VATICAN CITY – In a letter to British Prime Minister Gordon Brown, Pope Benedict XVI urged leaders from the world’s wealthiest nations to stabilize financial markets without excluding families and the poor.
In the March 30 letter, Pope Benedict emphasized that participants in the Group of 20 leaders’ summit in London April 2-3 must find a way out of the global economic crisis but must avoid selfish or protectionist solutions.
The pope said the solutions must seek “to offer security to families and stability to workers and, through appropriate regulations and controls, to restore ethics to the financial world.”
“If a key element of the crisis is a deficit of ethics in economic structures, the same crisis teaches us that ethics is not external to the economy, but internal, and that the economy cannot function if it does not bear within it an ethical component,” said the pope.
Referring to his March trip to Cameroon and Angola, Pope Benedict also encouraged summit participants not to exclude Africa or cut development aid to developing countries.
Development aid – including debt cancellation – “has not been the cause of the crisis and, out of fundamental justice, must not be its victim,” he said.
In a March 31 letter responding to the pope, Prime Minister Brown said protecting the poorest is one of his top priorities.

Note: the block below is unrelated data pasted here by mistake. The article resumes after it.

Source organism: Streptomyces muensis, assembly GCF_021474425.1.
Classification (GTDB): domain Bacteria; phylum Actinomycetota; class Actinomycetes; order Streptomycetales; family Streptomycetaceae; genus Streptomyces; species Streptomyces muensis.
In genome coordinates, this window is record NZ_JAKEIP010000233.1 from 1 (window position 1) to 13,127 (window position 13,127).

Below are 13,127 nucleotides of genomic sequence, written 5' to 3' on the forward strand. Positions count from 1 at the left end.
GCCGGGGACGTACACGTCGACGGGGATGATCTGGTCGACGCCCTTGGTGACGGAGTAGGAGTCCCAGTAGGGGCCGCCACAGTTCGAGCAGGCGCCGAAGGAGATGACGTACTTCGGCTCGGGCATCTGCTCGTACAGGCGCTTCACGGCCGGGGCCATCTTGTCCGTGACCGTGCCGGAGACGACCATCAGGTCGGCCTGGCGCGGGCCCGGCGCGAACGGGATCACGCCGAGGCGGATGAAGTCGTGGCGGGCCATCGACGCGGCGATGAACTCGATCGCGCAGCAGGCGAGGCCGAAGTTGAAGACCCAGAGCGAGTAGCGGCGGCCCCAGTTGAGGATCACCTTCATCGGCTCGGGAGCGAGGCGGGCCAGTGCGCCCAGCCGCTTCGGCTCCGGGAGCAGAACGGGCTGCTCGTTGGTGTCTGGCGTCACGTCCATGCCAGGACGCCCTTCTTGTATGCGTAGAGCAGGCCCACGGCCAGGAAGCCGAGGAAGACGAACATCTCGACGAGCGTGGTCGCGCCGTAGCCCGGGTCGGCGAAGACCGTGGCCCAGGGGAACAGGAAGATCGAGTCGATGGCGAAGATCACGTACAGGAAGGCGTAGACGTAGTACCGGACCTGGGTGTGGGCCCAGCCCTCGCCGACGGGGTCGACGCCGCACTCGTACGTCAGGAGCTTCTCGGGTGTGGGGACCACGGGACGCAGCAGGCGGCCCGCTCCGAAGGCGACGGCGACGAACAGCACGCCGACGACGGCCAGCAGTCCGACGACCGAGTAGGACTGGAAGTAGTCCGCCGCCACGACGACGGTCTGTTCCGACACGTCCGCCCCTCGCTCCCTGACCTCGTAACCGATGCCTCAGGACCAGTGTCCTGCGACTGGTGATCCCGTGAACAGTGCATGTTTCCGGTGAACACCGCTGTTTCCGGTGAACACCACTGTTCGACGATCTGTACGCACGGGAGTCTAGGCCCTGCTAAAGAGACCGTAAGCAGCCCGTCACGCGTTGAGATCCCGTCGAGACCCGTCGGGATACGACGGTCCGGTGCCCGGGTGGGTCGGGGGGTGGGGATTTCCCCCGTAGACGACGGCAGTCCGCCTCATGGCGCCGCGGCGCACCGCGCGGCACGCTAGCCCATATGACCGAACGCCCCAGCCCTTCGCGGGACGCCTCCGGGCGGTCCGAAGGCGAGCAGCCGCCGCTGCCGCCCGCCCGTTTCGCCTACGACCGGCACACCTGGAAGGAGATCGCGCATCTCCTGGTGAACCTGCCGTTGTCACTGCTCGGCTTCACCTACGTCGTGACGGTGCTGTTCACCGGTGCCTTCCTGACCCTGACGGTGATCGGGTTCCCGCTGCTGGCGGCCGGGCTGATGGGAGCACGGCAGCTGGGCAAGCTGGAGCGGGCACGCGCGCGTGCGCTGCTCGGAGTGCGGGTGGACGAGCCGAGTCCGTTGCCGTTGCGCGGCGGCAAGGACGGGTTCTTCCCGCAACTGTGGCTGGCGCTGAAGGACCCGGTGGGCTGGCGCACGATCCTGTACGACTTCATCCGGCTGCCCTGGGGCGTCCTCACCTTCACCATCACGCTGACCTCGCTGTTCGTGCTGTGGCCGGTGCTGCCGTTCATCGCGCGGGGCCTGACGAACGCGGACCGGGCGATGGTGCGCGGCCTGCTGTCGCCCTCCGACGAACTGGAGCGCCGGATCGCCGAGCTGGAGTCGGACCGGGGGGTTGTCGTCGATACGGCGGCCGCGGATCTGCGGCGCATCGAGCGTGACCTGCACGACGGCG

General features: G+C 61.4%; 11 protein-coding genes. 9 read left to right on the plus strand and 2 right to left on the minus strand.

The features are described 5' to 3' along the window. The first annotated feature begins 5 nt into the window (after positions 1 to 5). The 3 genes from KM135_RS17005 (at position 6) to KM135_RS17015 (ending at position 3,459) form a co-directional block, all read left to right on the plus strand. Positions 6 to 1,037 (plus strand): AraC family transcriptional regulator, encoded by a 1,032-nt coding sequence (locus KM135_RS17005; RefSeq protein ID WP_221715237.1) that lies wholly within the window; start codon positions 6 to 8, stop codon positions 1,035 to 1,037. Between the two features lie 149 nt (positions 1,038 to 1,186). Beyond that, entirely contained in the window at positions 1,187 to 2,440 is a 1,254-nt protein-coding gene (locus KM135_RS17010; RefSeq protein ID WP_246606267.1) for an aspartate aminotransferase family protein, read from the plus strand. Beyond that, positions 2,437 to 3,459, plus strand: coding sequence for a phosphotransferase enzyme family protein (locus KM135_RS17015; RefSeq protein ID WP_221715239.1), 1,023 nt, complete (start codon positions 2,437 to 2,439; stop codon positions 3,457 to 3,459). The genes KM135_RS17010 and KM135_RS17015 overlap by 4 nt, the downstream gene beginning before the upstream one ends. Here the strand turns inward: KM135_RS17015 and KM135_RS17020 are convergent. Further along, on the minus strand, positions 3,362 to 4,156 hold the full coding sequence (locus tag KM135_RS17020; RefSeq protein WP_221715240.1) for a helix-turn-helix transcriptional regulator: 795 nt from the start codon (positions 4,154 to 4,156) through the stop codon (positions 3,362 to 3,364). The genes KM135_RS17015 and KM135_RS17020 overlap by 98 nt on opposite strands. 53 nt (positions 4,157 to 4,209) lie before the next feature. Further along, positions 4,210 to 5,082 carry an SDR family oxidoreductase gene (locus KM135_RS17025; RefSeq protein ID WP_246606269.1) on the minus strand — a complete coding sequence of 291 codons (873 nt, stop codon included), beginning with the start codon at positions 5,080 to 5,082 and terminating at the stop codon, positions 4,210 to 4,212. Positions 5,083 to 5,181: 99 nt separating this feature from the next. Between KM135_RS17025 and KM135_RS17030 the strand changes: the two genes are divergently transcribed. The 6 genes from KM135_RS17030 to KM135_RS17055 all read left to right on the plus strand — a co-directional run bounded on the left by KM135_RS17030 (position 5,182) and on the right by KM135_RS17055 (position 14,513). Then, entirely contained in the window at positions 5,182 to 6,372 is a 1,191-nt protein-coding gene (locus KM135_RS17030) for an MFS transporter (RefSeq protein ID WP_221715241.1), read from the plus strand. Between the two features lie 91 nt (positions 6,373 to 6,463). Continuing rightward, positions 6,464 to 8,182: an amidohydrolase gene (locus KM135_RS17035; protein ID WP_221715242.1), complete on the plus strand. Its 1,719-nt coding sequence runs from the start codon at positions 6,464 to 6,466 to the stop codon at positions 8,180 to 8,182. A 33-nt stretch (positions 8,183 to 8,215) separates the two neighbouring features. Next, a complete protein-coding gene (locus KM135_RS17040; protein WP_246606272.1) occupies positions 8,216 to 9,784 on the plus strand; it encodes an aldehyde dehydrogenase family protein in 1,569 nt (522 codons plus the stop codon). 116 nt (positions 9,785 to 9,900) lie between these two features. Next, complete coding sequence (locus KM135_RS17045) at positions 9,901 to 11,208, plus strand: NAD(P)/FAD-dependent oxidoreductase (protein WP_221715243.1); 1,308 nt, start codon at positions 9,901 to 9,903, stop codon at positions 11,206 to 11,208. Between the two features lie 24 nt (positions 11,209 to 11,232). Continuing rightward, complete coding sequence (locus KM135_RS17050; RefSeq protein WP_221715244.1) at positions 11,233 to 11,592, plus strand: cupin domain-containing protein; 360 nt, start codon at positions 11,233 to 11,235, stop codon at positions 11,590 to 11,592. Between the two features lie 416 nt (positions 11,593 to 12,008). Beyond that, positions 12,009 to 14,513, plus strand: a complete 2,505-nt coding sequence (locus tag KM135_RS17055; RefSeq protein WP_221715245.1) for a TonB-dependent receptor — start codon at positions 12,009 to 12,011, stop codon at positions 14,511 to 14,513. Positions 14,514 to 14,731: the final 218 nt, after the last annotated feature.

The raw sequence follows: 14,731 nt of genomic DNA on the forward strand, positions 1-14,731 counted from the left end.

“It is vital that rich countries keep their promises on aid even in these tough times,” he said.
“This is a decisive moment for the world economy. … We can either let the recession run its course or we can resolve as a world community to unite, to stand with millions of people struggling in these tough times, to fight back against this global recession that is hurting so many people in every continent,” he said. “I hope that the world’s leaders can come together to rise to this challenge.”
Prime Minister Brown met with Pope Benedict at the Vatican Feb. 19 and said their meeting focused heavily on global economic troubles.
The G-20 is an informal forum that promotes discussion among industrial and emerging-market countries on key issues related to global economic stability. It includes representatives of 19 countries and the European Union; representatives of the World Bank and International Monetary Fund are ex-officio members.